Rising financial inclusion and improvements in the payments infrastructure drove growth.
Card payments in China grew by 7.1% in 2020 and is forecasted to grow by a robust compound annual growth rate (CAGR) of 11% between 2020 and 2023 to reach $23.9t (CNY166.2t), reports data and analytics firm GlobalData.
From 2015 to 2019, card payments in the country grew by a CAGR of 19.8%, rising from $7.9t (CNY55t) in 2015 to $16.3t (CNY113.3t) in 2019.
Growth was supported by the rising financial inclusion and improvement in payment infrastructure. Whilst the economy was impacted by COVID-19 pandemic, it is gradually returning to near normalcy, said Kartik Challa, payments senior analyst, GlobalData.
China introduced stringent lockdown measures quickly, which allowed the country to control the virus and limit transmission, the report noted. This, combined with the introduction of their $829.95b stimulus package or equivalent to 5.61% of GDP, has set the stage for a strong recovery.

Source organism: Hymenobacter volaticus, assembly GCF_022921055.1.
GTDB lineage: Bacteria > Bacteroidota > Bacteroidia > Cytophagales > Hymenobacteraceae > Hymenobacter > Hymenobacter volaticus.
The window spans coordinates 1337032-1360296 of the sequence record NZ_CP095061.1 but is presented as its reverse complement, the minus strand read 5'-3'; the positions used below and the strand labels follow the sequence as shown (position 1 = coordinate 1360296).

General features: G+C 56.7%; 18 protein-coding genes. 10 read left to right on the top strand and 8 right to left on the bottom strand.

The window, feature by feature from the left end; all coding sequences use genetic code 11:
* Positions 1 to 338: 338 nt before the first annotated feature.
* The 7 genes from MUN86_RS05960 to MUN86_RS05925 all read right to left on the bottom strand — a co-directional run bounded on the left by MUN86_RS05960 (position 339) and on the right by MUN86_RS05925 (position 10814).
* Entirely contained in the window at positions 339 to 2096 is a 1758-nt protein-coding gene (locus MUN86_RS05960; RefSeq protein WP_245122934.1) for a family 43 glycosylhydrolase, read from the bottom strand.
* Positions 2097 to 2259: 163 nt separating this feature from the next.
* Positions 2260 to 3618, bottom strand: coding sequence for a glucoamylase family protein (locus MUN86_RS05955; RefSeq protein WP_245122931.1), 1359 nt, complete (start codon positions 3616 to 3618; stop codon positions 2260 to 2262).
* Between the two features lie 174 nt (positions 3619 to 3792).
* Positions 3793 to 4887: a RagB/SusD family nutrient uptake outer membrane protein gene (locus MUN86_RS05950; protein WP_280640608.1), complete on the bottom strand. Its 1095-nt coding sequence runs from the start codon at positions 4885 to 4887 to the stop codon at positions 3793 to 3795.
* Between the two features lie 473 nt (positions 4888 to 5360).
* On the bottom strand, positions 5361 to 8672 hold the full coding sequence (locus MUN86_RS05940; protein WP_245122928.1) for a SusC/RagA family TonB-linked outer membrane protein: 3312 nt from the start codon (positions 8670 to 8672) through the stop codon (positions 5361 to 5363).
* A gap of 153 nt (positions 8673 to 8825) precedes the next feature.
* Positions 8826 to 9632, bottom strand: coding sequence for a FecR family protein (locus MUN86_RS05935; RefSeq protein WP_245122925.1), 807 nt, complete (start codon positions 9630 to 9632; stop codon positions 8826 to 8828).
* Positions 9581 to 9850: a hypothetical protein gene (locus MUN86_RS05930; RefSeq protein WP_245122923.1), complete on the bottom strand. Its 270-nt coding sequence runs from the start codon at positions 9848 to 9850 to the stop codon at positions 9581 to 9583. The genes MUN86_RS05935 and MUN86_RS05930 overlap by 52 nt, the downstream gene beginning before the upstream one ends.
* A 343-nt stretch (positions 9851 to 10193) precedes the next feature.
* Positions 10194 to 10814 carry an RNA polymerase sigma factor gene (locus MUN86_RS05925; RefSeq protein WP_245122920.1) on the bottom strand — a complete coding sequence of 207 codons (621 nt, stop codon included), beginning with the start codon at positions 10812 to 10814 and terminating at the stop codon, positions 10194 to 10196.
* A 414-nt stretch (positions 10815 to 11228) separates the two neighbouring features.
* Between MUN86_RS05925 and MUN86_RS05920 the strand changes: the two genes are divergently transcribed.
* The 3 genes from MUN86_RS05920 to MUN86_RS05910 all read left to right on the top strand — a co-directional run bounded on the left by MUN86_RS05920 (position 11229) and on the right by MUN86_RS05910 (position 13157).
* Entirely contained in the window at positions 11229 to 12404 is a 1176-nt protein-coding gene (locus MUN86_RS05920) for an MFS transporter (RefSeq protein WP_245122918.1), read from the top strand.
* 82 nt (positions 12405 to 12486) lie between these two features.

The COVID-19 pandemic and the subsequent economic slowdown forced individuals to spend prudently, which is expected to slow down credit card usage in the short term, noted GlobalData. However, with the economy’s expected recovery, credit card usage is expected increase during the forecast period.
China is the largest debit card market globally, with an estimated 8.1 billion debit cards in circulation in 2020. Debit cards reportedly remain the most preferred card payment method, accounting for 57% of the total card payments by value in 2020.
Furthermore, the increase in consumer demand for credit especially from the growing middle-class, has pushed the expansion of credit and charge card transactions.
Notedly, in 2020, credit and charge cards’ share in the total card payments value increased to 43% from 39.4% five years earlier.
“China has a developed payment market with a strong payment infrastructure and high consumer preference for electronic payments. Whilst the COVID-19 pandemic and the uncertainty associated with it impacted card payments, the resumption of business activities and recovery in consumer spending will bring it back on its high growth trajectory,” concluded Challa.
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